Comparing Brazilian Culture to American Culture Research Paper

Comparing Brazilian Culture to American Culture - Research Paper Example These segments include ‘Power Distance’, ‘Individualism’, ‘Masculinity’, ‘Uncertainty Avoidance’, ‘Pragmatism’, and ‘Indulgence’ (The Hofstede Center, 2014). The discussion henceforth will give an elaborative account of these cultural segments as observable in the prospective market of the Canadian company, i.e. in Brazil. Power distance exhibits the acceptance of power hierarchy and the inequalities among people residing within a given society. Observably, Brazil scores 69, where Canada scores 39 as per the Hofstede’s model when examining this factor (The Hofstede Center, 2014). This further reveals that where Canada believes in egalitarianism, Brazilian communities believe in power hierarchy and accept the inequality as a part of their culture (Ferguson, 2007). It is thus necessary for the Canadian company to understand the power distance of Brazil and formulate their organizational decision-making structure accordingly. Individualism, another facet of the Hofstede’s cultural model, indicates whether people prefer group oriented lifestyle practices or individualism. Brazil scores 38 in this section according to Hofstede’s model analysis, where Canada scores 80 (The Hofstede Center, 2014). This implies that Brazilian people are group oriented where Canadians are highly individualistic in nature. Certainly, in the business world, group orientation attitude among employees and customers can create the difference of opinions as well as communication gap. Due to the huge difference of nature, it is better for the company to use Polycentrism to connect with the culture of Brazil (Ferguson, 2007). The paradigm of masculinity in the Hofstede’s model replicates whether the cultural backbone of the country is success oriented, achievement-oriented or it is based on the quality of life.  

Tuesday, February 4, 2020

Addressing Challenges of Groups and Teams Essay Example | Topics and Well Written Essays - 750 words

Addressing Challenges of Groups and Teams - Essay Example Groups and teams, in general known as the work groups that tend to ted to subsist inside the framework of a bigger corporation along with sharing the liability for a group or team work and services, that are designed to achieve desired results. Within a lot of corporations in the world today, have groups and teams working for them round the clock expanding the policies, plans along with producing innovative goods, delivering services, in addition to implementing further major errands that control the overall performance of the corporation (Barker,2004,pg78).One of the biggest challenges for any group or team is the new situations that they are faced with each time they begin working. The challenge is to be able to alter the team member's individual attitude in relation to how something ought to work or ought to be. For instance the team members or the group members after a certain while feel that there is a set pattern of how their everyday meetings will be carried on. Although, the team and the group members should come each day with the fact in mind that they might have to deal with a new issue and event or a happening, which might as well change the course of their work. The attitude of how they will be executing these changes and adjustments is how they will be actually working in general. The second most critical challenge is to be able to schedule your work time. Evenly distributing the time of work between the tasks is a great challenge. Usually teams and groups face this challenge as the group or team has several members which might have individual time constraints. Being able to take out appropriate time within the demanding schedules of the several people caught up within the work groups as well as teams is a big challenge. Time ought to be placed aside; regularly through inspired means, to permit individuals to toil together in the direction of recognizing the general objective moreover to put into position those actions as well as frameworks to help accomplish that ambition. Working on developing fresh Skills: alongside with varying an individual's anticipation there is a want to build up innovative skills to toil as a fraction of a group or a team: paying attention, making conversation, inquiring, being tolerant, as well as gaining harmony. These group or team members spend the largest part of their daytime working together as individuals. Exchanging information. Once in a blue moon are they are given the opportunity and the time to decide matters individually, predominantly with reference to sharing information and culture. For that reason, their ability of functioning efficiently inside this kind of a situation is usually frail. The challenge is to facilitate the team and group members to discover these interrelating skills as well as to establish them in accordance to the customs of the teams or the group's responsibilities. The Conflict management is the one of the most critical challenges faced by group and team members there is no doubt in the fact that conflict management inside a group or a team needs to be a fairly formal course. The element of disagreement can be very positive for a group if it is administered suitably. By expressing disparities, the group and the team members can generate quality evaluations along with gratifying interpersonal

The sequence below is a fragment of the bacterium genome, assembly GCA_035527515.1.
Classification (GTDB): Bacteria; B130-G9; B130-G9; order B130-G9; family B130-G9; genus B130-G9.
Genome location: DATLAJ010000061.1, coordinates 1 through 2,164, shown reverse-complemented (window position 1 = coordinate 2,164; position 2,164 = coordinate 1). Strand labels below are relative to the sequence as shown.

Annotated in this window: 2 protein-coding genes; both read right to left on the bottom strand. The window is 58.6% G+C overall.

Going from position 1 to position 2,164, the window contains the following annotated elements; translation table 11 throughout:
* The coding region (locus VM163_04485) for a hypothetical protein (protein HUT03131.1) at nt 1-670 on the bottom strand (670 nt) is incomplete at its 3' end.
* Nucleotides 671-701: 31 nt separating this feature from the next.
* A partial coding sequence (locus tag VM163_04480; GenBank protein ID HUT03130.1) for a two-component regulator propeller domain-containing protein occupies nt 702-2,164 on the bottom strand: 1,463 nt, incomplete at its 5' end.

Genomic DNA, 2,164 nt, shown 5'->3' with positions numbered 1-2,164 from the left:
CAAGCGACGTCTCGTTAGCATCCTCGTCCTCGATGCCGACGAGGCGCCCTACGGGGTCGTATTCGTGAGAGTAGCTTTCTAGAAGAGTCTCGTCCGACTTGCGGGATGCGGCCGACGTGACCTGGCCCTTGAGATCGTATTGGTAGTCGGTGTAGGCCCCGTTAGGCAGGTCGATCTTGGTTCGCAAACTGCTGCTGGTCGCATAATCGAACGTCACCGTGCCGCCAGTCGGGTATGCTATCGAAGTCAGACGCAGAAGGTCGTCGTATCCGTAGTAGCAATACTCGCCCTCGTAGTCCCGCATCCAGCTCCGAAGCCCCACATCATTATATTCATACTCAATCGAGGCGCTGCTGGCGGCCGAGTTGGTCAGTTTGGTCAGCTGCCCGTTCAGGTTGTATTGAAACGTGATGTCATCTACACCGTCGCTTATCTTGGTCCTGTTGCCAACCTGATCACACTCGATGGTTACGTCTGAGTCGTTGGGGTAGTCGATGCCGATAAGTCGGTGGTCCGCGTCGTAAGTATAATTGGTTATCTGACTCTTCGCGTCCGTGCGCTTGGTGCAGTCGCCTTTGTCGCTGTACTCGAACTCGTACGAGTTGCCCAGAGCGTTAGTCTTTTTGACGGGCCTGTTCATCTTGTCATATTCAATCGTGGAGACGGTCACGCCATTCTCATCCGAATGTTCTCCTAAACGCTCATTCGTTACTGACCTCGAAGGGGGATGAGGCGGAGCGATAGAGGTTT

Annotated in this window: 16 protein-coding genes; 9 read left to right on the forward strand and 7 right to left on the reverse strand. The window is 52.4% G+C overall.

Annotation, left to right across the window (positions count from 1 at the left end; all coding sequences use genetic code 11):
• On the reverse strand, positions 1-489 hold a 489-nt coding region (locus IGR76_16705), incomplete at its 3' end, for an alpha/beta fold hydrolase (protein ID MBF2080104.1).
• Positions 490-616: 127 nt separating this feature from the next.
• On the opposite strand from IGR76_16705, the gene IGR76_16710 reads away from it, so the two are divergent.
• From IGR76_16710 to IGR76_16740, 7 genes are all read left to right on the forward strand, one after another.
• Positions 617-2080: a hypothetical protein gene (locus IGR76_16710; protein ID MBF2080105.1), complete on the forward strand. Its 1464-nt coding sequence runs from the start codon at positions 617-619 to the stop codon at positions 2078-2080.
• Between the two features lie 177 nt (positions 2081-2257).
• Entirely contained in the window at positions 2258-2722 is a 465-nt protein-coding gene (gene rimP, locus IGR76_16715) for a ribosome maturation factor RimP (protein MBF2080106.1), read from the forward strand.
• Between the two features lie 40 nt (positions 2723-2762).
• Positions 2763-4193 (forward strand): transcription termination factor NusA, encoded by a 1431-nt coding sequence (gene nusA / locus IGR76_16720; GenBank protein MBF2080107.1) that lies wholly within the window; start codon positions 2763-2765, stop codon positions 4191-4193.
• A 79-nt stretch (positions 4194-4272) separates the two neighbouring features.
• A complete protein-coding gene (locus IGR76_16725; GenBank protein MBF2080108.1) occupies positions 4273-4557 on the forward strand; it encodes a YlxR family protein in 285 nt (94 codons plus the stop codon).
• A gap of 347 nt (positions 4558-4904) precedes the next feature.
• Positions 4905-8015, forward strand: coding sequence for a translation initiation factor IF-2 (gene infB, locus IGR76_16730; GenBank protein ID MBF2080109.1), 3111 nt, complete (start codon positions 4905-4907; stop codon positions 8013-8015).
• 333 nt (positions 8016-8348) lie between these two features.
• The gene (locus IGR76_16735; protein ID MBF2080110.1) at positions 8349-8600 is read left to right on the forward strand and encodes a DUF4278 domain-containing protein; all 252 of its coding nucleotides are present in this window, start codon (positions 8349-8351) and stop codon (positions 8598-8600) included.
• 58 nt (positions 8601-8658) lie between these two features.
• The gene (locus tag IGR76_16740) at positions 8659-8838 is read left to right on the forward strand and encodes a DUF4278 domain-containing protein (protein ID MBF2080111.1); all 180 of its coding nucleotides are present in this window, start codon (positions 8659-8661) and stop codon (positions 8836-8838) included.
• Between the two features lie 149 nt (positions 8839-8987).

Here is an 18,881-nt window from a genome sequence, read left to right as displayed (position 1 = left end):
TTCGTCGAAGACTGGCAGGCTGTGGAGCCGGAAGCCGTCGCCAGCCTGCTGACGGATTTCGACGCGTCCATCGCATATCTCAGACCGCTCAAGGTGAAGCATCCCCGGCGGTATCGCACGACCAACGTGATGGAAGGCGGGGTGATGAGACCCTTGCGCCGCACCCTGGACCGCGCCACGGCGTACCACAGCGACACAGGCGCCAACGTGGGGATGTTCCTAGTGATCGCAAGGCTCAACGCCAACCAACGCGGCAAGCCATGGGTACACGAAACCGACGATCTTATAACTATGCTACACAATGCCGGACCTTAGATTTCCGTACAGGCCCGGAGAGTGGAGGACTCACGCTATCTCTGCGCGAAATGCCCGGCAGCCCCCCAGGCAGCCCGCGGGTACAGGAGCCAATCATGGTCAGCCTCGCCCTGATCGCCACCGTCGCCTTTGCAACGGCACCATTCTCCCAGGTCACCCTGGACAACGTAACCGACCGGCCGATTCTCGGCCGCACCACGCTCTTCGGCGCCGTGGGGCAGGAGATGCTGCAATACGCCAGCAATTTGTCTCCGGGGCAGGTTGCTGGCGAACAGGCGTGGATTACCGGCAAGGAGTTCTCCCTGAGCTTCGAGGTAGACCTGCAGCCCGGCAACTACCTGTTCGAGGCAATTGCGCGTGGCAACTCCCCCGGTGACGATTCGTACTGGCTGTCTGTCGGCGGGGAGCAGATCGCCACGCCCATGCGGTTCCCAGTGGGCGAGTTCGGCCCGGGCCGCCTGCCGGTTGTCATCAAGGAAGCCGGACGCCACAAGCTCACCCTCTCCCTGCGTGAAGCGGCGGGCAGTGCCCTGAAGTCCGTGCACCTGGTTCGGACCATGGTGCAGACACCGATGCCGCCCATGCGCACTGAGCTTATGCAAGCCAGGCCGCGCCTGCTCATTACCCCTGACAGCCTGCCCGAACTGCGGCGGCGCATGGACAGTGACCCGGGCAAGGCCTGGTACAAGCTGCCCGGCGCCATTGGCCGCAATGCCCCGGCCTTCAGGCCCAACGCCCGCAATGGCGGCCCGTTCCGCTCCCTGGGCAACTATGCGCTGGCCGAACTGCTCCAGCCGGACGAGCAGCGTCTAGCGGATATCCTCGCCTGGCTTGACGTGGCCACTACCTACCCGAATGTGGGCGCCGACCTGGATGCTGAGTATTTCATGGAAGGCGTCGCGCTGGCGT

Sunday, January 26, 2020